"This is a worthwhile endeavor," said Maj. Gen. Benjamin Mixon, commander of Multinational Division North and the 25th Infantry Division. "Nothing that is worthwhile is usually easy, and we need to give this more time for it to all come together. We all want to come home, but we have a significant investment here, and we need to give the Iraqi army and the Iraqi people a chance to succeed."

Numerous soldiers expressed frustration with the nature of the fight, which many said amounted to driving around and waiting for the enemy to engage them, often with roadside bombs, known within the military as improvised explosive devices, or IEDs....

In Rushdi Mullah, a small farming village near Baghdad, Capt. Chris Vitale, 29, of Washington, Pa., said his unit's recent moves to the edge of this insurgent safe haven have made a major difference for residents. "If my unit left town, the insurgents would come back in and use it to stage attacks on Baghdad," he said. "I'm sure of it."

In the north, where Iraqi army and police units have made strides toward controlling their own territory, U.S. soldiers said they were at a critical point in helping the Iraqi forces develop.

Capt. Mike Lingenfelter, 32, of Panhandle, Tex., said that U.S. troops have earned the trust of residents in Tall Afar over the past couple of years and that leaving now would send the wrong message. His Comanche Troop of the 3rd Squadron, 4th Cavalry Regiment is working with Iraqi forces to give them control of the city.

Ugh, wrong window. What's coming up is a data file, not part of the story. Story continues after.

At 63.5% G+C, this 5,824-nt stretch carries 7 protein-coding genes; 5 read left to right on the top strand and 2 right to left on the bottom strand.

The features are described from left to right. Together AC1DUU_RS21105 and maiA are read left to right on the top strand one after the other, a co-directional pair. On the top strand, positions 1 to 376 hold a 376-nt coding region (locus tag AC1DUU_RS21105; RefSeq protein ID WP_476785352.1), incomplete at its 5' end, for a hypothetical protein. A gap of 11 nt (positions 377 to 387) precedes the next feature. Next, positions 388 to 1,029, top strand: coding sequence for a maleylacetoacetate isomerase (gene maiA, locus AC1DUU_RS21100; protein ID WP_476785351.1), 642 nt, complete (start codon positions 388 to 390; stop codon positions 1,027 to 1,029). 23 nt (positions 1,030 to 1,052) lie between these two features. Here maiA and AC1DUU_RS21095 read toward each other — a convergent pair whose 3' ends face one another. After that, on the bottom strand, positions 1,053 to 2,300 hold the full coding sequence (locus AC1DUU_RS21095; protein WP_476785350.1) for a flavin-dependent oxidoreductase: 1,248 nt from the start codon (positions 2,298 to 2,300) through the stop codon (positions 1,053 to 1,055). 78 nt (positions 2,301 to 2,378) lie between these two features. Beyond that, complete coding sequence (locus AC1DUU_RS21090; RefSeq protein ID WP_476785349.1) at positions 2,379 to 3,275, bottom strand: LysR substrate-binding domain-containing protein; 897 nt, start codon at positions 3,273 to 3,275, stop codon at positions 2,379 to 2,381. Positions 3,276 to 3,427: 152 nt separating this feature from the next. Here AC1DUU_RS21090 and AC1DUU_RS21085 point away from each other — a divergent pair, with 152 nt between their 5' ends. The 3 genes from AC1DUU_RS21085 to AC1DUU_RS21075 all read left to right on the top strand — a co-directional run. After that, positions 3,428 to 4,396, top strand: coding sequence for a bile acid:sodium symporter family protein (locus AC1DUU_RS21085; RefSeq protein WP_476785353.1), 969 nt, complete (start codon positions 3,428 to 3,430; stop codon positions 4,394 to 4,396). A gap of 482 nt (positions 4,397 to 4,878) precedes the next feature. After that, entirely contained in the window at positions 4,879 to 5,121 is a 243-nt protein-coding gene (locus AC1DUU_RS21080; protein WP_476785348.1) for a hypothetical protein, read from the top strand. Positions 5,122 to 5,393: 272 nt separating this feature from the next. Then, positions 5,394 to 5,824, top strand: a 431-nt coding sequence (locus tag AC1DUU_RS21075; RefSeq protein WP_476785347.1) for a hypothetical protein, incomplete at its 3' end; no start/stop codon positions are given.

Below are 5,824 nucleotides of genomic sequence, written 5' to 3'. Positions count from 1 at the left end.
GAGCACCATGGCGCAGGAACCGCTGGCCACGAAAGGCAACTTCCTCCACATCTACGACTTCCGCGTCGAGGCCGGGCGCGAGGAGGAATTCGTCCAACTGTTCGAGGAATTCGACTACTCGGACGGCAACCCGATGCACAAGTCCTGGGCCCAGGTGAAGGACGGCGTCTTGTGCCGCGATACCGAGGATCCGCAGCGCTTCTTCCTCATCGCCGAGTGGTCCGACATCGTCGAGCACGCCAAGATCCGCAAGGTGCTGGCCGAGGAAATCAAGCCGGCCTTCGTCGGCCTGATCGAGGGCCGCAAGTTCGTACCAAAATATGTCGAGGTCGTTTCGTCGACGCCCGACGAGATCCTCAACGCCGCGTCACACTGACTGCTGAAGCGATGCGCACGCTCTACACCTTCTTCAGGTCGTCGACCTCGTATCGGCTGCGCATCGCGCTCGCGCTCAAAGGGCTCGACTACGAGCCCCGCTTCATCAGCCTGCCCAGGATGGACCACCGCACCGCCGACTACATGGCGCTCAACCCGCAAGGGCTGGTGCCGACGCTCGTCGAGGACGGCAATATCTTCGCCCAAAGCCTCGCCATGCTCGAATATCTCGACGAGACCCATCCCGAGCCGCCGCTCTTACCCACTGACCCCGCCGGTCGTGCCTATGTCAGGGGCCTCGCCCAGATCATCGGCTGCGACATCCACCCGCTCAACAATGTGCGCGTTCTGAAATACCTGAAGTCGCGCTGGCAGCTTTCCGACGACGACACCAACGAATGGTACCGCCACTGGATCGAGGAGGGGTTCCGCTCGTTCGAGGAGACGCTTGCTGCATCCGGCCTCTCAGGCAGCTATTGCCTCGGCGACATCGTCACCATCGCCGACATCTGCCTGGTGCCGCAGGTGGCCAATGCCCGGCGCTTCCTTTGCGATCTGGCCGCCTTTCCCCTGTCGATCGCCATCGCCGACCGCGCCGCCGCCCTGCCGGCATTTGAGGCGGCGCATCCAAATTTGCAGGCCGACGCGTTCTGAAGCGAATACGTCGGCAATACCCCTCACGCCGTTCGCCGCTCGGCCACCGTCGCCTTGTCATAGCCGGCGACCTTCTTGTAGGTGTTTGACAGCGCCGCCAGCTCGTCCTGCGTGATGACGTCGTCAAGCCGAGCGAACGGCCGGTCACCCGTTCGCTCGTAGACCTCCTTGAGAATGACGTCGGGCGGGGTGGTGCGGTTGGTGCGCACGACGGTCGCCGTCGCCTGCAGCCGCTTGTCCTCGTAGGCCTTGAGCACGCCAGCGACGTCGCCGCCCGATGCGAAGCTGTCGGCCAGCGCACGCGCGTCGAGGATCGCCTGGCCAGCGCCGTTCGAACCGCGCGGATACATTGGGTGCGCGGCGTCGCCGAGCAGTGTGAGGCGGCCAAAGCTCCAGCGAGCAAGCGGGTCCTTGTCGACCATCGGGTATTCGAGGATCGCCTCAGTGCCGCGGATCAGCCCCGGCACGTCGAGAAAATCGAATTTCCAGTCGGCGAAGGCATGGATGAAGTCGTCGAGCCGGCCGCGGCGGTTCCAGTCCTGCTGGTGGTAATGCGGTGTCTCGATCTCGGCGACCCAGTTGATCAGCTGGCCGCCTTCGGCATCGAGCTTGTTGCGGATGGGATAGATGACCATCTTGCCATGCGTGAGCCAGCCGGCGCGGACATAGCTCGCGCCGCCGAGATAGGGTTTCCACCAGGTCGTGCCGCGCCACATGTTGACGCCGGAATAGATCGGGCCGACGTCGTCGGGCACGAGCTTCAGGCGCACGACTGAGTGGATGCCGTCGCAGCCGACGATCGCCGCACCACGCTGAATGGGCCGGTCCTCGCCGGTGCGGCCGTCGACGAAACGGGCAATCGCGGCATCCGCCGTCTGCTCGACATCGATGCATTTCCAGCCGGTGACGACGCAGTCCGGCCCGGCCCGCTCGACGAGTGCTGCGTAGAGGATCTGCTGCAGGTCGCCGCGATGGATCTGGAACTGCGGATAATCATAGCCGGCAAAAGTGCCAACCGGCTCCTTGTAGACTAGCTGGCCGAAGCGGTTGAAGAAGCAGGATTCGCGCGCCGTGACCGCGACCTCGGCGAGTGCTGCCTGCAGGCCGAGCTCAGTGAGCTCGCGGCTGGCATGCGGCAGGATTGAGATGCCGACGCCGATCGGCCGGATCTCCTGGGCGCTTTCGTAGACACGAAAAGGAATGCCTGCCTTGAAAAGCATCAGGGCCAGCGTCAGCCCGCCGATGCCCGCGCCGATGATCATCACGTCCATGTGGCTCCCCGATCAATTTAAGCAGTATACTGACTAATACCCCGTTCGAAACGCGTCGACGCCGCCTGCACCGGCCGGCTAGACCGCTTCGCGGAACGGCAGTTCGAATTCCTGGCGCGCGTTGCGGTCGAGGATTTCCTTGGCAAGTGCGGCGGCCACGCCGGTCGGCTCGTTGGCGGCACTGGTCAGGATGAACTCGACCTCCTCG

"We'll pull their feet out from under them if we leave," Lingenfelter said.

"It's still fragile enough now that if the coalition were to leave, it would embolden the insurgents. A lot of people have put their trust and faith in us to see it to the end. It would be an extreme betrayal for us to leave."...

END of Excerpt

For the article in full: www.washingtonpost.com

Helen Thomas: 'I Will Be a Liberal Till
the Day I Die'

The liberalism of White House eternal Helen Thomas isn't exactly a state secret, and she readily owned up to it in a sympathetic profile in Sunday's Philadelphia Inquirer in which she denied it had any impact on her journalism: "I'm a liberal, I was born a liberal, and I will be a liberal till the day I die. That has nothing to do with whether or not this administration is telling the truth. Nor does it have anything to do with the way I presented my stories when I was a news reporter."

[This item, by Clay Waters, was posted Monday morning on the MRC's blog, NewsBusters.org: newsbusters.org ]

The White House Bureau Chief for United Press International since forever (until she quit when it was acquired by the company that owns the conservative Washington Times) at 87 she's now a syndicated columnist for Hearst News Service. She told the Inquirer:
"I'm a liberal, I was born a liberal, and I will be a liberal till the day I die. That has nothing to do with whether or not this administration is telling the truth. Nor does it have anything to do with the way I presented my stories when I was a news reporter. When I was reporting news, as a person I never bowed out of the human race -- I felt my feelings and had my opinions about things, just as anyone does -- but it never got into my copy. I was never accused of slanting my copy."

For the interview on the November 5 Philadelphia Inquirer: www.philly.com

-- Brent Baker